How did you get interested in beading?

Q: I am very new at this new interest of mine and I am also very excited about it. I am having a hard time finding people who want to help though. I have been to a couple of classes which taught me a few techniques but after the classes I am on my own. Today I went and purchased $75 worth of books hoping I can learn from them. Did you all just pick up this hobby without any education or by going to Walmart and buying a few packs of beads and begin beading.? Please answer, I am interested in knowing.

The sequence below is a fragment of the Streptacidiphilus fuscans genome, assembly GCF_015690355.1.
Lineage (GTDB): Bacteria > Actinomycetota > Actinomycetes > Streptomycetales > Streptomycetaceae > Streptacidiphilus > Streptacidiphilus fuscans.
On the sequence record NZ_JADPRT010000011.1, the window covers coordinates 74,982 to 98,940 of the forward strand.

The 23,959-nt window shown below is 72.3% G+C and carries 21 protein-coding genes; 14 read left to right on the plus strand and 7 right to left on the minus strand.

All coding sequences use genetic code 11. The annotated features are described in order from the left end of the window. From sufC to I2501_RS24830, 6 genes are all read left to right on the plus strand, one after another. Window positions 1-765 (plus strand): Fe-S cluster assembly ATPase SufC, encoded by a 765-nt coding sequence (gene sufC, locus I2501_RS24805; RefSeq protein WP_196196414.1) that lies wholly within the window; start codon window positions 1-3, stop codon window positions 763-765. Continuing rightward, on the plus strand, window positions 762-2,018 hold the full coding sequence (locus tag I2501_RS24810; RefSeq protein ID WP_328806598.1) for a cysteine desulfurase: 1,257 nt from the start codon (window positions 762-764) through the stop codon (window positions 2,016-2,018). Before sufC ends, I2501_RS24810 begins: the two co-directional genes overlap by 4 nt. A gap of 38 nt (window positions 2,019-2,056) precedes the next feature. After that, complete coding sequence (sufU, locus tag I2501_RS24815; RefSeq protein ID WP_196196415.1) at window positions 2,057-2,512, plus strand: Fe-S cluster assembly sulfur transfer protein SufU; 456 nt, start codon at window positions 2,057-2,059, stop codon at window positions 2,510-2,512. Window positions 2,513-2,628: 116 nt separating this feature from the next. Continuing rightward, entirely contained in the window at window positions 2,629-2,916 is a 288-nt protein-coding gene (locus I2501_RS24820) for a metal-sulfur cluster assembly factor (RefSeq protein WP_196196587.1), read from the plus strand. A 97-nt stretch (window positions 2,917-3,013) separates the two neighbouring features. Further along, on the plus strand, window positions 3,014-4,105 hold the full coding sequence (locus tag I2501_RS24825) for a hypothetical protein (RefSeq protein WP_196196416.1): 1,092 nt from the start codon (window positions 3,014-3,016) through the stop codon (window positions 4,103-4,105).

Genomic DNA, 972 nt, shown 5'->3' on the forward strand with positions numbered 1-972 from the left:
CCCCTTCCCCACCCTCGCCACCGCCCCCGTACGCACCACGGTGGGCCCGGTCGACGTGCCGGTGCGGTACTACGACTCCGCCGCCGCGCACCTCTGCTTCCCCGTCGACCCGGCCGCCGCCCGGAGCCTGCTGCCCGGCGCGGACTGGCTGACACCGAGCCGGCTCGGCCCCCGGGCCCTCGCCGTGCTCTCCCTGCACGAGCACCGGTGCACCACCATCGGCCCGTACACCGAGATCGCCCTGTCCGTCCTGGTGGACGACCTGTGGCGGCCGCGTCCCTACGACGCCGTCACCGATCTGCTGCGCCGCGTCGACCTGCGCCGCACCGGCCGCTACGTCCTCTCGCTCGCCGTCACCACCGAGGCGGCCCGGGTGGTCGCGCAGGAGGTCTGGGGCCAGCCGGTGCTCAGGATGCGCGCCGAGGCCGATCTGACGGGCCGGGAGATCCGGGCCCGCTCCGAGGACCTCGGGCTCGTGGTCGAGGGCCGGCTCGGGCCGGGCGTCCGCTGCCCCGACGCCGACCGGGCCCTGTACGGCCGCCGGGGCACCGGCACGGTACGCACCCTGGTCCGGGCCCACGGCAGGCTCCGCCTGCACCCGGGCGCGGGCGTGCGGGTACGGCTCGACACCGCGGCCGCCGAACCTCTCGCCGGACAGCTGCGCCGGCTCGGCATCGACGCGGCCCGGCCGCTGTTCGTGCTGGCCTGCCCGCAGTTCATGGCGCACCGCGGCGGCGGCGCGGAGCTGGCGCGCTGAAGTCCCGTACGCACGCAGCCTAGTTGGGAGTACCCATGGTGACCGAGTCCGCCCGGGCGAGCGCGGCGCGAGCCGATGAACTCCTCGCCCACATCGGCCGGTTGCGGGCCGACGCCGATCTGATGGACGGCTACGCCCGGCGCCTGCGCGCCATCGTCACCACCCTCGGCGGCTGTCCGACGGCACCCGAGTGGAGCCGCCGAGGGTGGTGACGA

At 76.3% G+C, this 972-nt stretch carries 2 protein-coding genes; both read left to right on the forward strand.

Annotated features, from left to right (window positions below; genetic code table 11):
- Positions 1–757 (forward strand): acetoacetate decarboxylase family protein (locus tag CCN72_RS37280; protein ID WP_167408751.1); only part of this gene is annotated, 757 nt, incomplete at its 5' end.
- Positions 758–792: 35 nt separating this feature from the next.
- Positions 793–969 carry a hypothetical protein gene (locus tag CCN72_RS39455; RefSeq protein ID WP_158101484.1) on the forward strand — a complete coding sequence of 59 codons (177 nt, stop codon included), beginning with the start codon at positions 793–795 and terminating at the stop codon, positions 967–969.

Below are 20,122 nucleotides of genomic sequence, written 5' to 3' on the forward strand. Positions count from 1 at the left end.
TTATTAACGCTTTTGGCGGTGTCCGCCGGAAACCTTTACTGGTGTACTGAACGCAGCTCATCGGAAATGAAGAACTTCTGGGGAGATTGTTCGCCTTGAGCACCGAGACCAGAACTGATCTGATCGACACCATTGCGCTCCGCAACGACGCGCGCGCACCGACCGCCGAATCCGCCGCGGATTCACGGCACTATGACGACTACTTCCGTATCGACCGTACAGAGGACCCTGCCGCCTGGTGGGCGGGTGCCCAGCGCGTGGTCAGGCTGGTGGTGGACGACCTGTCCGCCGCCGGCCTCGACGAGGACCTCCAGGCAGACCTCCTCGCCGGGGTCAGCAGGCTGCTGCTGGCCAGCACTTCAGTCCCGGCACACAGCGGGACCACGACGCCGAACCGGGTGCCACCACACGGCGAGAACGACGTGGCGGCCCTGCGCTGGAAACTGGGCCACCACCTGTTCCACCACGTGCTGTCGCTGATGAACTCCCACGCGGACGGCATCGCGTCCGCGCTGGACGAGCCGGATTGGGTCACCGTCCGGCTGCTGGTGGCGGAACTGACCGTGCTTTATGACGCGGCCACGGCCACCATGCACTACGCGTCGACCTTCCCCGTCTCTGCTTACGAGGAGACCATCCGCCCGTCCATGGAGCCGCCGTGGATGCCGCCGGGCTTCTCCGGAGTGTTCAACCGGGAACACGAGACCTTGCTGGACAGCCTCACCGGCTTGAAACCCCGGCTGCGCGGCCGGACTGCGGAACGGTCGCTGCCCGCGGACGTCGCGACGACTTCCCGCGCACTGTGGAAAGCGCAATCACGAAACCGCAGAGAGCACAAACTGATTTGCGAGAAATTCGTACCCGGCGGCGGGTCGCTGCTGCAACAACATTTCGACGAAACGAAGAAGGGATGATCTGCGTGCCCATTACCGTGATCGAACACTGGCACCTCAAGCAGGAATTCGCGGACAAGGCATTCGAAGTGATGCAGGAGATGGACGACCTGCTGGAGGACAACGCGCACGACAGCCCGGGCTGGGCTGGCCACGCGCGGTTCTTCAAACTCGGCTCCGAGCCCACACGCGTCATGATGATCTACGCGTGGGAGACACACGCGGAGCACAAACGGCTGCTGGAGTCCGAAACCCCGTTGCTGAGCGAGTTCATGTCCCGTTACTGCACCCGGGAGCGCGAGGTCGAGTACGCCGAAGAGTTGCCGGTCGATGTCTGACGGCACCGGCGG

A: I taught myself from my mom's old Campfire Girl manual (~1940 or so--it was rather old, but full of great crafts) at least at first, and did loom work on card stock or lightweight cardboard. Eventually, I was given toy bead looms, and later on, made my own. I had a hard time finding beads or other supplies but it's so easy now, and I have an actual income, it's difficult not to buy them all! Oddly, I don't know. Or, more accurately, I just don't remember I started when I was really young, going around taking apart beaded stuff and re-doing it, buying little packets of seed beads from Lewiscraft (Canadian chain craft store), collecting here and there. I recall that my mother had a bead loom she let me have at and it just sort of went from there. My grade four report card says something like `Kia would be an excellent student if she would only leave her books and beads at home.' I've never taken a class, and it wasn't until very recently that I really picked up any books on the subject. I also did a lot of sewing when I was a kid, so stuff like peyote stitch came pretty easily; I think it'd be hard to pick up much off-loom anything if you didn't have at least some skill with a needle and thread from sewing. I wish I had a better answer, but so much depends on your learning style . I spent my childhood taking stuff apart to see how it worked. Beading (and other weird ventures, like electronics) came to me that way. Manuals usually bore me to no end, even though I've probably wasted a lot of time by avoiding them. Finally picking up some books was a combination of `Oh, my, I didn't know other people were doing this, I thought this `stitch' was just as inate as sewing on buttons,' and `good god, I am a moron; obviously my [x] turns out so messy because I never figured out [y].' Being on your own, as you put it, isn't a bad thing at all. It may take longer to figure stuff out, but when you do, it'll be yours. I prefer non-bead sources for inspiration; don't limit yourself to issues of `Bead and Button' etc. Pick up some architecture magazines and look for cool shapes and some fashion magazines for nifty colour combinations.